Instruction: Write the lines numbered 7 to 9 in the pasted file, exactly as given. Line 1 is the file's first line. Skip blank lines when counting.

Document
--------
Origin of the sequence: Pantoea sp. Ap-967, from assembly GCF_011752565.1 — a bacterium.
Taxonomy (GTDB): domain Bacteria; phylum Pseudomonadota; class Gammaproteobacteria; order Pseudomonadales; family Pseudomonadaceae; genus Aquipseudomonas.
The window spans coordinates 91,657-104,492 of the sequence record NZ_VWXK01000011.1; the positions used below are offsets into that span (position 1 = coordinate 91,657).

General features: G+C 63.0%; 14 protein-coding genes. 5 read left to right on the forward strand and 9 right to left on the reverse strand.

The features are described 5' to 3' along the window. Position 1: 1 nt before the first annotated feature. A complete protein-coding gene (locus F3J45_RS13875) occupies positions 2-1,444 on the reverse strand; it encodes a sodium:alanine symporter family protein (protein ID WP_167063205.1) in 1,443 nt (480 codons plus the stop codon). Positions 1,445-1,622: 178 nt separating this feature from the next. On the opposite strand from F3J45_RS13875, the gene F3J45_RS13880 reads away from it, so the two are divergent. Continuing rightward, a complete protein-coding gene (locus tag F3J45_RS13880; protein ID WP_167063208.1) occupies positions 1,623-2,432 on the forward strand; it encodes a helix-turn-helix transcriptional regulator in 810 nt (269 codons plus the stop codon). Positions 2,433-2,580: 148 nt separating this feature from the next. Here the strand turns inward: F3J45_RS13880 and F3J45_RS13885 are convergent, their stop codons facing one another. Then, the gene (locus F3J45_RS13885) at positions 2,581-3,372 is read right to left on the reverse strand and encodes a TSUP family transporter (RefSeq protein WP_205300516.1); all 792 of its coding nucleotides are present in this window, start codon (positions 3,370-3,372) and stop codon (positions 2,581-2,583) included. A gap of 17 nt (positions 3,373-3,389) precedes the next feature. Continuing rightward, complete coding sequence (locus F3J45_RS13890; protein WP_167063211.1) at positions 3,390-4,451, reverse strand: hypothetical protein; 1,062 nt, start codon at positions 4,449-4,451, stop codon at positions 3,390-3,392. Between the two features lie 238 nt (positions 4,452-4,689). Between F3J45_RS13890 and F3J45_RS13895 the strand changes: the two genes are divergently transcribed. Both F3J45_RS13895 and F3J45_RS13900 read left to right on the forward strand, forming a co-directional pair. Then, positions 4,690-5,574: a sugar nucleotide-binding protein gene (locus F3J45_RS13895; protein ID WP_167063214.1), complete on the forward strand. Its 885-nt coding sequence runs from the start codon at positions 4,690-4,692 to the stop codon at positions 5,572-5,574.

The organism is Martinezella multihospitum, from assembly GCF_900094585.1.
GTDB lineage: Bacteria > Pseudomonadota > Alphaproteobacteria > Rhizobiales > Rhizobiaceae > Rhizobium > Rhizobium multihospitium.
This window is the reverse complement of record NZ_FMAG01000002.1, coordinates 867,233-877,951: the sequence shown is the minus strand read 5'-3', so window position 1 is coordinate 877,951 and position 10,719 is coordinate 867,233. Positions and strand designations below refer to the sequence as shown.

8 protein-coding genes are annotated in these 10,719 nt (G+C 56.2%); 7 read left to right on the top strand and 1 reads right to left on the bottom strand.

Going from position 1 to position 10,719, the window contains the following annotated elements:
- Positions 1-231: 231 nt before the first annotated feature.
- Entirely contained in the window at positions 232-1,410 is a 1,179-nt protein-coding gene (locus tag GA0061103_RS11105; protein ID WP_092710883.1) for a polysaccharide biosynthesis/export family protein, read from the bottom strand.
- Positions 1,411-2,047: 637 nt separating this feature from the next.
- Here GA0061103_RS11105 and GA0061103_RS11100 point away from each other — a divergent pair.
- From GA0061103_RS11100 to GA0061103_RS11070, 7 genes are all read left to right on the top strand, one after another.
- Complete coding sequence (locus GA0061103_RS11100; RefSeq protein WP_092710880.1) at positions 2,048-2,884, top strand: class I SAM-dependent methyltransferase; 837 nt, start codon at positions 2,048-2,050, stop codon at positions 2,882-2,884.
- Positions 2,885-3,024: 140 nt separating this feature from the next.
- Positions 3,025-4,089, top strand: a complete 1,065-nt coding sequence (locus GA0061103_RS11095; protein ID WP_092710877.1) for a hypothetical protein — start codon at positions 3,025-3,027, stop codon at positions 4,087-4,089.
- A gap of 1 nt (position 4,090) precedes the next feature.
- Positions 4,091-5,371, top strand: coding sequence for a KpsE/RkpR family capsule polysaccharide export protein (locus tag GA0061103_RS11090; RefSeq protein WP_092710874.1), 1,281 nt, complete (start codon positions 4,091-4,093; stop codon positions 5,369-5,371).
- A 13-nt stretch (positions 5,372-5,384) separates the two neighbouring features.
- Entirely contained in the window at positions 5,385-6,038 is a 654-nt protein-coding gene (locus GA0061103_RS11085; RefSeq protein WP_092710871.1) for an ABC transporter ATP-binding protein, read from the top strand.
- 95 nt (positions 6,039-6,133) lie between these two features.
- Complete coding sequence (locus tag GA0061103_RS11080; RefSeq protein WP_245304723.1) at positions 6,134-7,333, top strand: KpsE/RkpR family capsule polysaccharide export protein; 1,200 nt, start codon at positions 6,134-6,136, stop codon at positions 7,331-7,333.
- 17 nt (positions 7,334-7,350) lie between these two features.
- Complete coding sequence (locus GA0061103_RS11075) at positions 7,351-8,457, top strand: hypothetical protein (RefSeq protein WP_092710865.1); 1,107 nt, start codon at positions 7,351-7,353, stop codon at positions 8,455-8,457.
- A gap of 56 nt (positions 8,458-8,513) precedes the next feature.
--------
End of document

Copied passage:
GTDB lineage: Bacteria > Pseudomonadota > Alphaproteobacteria > Rhizobiales > Rhizobiaceae > Rhizobium > Rhizobium multihospitium.
This window is the reverse complement of record NZ_FMAG01000002.1, coordinates 867,233-877,951: the sequence shown is the minus strand read 5'-3', so window position 1 is coordinate 877,951 and position 10,719 is coordinate 867,233. Positions and strand designations below refer to the sequence as shown.

8 protein-coding genes are annotated in these 10,719 nt (G+C 56.2%); 7 read left to right on the top strand and 1 reads right to left on the bottom strand.